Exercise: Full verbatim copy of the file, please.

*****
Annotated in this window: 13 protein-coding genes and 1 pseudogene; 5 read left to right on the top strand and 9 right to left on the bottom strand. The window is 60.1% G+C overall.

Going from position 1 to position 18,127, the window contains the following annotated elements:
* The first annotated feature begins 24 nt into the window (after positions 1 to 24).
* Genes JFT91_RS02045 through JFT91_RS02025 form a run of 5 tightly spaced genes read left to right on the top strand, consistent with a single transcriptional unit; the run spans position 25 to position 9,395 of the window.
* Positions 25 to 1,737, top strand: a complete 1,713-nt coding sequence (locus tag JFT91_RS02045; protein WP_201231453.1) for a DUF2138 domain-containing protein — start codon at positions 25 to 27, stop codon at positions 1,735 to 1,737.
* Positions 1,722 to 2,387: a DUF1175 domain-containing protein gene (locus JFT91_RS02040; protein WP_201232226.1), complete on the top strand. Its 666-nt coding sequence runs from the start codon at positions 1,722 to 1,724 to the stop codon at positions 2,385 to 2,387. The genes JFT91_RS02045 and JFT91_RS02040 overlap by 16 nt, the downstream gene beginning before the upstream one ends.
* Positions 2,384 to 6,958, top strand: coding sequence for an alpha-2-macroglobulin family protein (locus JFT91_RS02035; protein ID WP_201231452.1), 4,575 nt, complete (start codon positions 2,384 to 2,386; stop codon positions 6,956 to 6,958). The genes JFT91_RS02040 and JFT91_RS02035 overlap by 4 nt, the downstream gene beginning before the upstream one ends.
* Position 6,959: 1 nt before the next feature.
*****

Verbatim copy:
Annotated in this window: 13 protein-coding genes and 1 pseudogene; 5 read left to right on the top strand and 9 right to left on the bottom strand. The window is 60.1% G+C overall.

Going from position 1 to position 18,127, the window contains the following annotated elements:
* The first annotated feature begins 24 nt into the window (after positions 1 to 24).
* Genes JFT91_RS02045 through JFT91_RS02025 form a run of 5 tightly spaced genes read left to right on the top strand, consistent with a single transcriptional unit; the run spans position 25 to position 9,395 of the window.
* Positions 25 to 1,737, top strand: a complete 1,713-nt coding sequence (locus tag JFT91_RS02045; protein WP_201231453.1) for a DUF2138 domain-containing protein — start codon at positions 25 to 27, stop codon at positions 1,735 to 1,737.
* Positions 1,722 to 2,387: a DUF1175 domain-containing protein gene (locus JFT91_RS02040; protein WP_201232226.1), complete on the top strand. Its 666-nt coding sequence runs from the start codon at positions 1,722 to 1,724 to the stop codon at positions 2,385 to 2,387. The genes JFT91_RS02045 and JFT91_RS02040 overlap by 16 nt, the downstream gene beginning before the upstream one ends.
* Positions 2,384 to 6,958, top strand: coding sequence for an alpha-2-macroglobulin family protein (locus JFT91_RS02035; protein ID WP_201231452.1), 4,575 nt, complete (start codon positions 2,384 to 2,386; stop codon positions 6,956 to 6,958). The genes JFT91_RS02040 and JFT91_RS02035 overlap by 4 nt, the downstream gene beginning before the upstream one ends.
* Position 6,959: 1 nt before the next feature.